Earlier this week I spoke with a credit union leader about how to develop the leadership skills of her team.

One of her core concerns revolved around the lack of progress she is seeing from members of her team who constantly seem to be “operating in a state of perpetual overload.”

The conversation struck a chord with me as I have seen the problem with many of the leaders and business owners whom I have had the privilege of coaching.

From time to time they all seem to sometimes end up in a place where it feels like there is just too much to do, where too many things are competing for their attention, and where their commitment to action takes a back seat to trying to figure out which fire needs water first.

Here’s a quick solution that you may find useful that I shared with her:  Give them permission to kick the can down the road a bit.

Think about it.

Overwhelm and the associated action paralysis typically occurs because there are so many things that need to be done that the ability to prioritize them gets in the way.  The result is that deadlines are missed and suddenly every little pebble-sized problem looks and feels like a big-rock problem.

It always reminds me of the plate-spinner guy who used to appear on the Ed Sullivan show when I was growing up.  He ran back and forth across the stage keeping plates spinning at the top of poles and doing everything he could to not allow any of the plates to drop.

Sound familiar?

That’s what happens when there are so many tasks, so little time, and so little clarity.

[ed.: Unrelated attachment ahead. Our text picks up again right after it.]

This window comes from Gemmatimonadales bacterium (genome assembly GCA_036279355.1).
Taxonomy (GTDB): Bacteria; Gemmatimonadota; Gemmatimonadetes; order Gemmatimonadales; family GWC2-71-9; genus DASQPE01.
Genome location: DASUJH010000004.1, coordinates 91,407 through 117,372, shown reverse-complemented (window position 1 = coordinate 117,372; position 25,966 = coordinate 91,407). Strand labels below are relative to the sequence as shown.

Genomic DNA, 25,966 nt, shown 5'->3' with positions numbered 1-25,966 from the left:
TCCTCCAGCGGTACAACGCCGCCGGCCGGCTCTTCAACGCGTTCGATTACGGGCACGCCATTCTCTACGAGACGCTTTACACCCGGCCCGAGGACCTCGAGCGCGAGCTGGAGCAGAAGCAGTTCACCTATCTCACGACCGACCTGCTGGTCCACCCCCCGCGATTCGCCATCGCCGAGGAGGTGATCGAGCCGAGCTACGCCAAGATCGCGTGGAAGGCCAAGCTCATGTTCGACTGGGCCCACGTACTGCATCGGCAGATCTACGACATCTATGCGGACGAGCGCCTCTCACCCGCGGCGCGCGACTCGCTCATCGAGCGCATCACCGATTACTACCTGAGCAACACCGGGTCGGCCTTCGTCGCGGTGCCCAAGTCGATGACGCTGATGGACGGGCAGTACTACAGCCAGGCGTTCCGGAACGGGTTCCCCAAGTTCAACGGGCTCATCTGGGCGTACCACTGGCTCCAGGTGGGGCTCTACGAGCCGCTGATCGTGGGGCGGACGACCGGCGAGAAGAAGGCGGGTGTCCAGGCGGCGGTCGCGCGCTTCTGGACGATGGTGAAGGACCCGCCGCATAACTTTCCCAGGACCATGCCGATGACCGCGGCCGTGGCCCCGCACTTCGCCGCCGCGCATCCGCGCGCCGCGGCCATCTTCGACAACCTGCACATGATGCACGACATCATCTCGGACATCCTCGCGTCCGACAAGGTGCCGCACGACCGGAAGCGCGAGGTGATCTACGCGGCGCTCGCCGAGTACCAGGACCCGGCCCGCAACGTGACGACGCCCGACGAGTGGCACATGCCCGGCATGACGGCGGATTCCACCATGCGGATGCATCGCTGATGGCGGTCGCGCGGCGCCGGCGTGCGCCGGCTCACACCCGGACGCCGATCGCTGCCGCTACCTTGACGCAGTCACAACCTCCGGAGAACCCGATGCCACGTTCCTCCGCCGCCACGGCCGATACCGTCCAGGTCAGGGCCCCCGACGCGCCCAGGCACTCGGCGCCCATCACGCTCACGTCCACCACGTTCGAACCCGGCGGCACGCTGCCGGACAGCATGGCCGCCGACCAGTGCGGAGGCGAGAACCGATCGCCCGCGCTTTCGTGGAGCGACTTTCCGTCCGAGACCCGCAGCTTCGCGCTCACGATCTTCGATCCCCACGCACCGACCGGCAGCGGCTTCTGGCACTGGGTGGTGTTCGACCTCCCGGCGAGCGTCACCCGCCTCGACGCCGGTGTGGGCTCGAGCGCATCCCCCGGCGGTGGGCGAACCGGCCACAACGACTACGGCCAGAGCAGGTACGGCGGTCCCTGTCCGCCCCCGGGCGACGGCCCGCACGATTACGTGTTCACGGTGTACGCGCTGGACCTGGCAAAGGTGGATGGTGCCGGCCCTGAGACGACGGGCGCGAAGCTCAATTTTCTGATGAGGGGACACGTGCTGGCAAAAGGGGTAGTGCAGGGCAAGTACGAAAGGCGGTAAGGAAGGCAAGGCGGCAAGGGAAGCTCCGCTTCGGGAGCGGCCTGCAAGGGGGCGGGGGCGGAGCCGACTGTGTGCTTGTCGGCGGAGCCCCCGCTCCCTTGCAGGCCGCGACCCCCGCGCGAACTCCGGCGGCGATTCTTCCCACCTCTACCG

The solution?

Take stock of the situation and look carefully at all of the items that are demanding attention.  Focus on tackling the ‘absolutely must be done now,’ items and extend the deadlines on the other items, i.e., kick the can down the road a bit.  And don’t forget to drop the things that no longer need to be done because they no longer justify the time and energy required.

It’s a simple approach, that works wonders.  It provides clarity about what matters now and allows the developing leader to focus their efforts.  It recognizes the reality and the need for something to be removed from the must do pile in order for any of the work to get done.  It frees the mind to address the critical actions and make progress, alleviating the overwhelm that was getting in the way.

ACTION ADVICE: Try this approach today.  Look at the items you are currently responsible for and identify the ones that absolutely must be done now.  Next, review the other items and see which ones you can kick down the road a bit.  Use the time and energy that you free up to help those you lead apply the same concept.  You will quickly see results from the effort, and your leadership development efforts will become more effective.  You will also find yourself being more focused and more effective in doing those must do things because you won’t be thinking so much about all the other things.

RECOMMENDED RESOURCE: David Allens’ great book Getting Things Done is a valuable resource that might help you with this issue.  His core idea of getting all the things you need to do out of your mind and into some other storage device so that your mind can be clear to focus on doing what matters, is a powerful approach for personal leadership.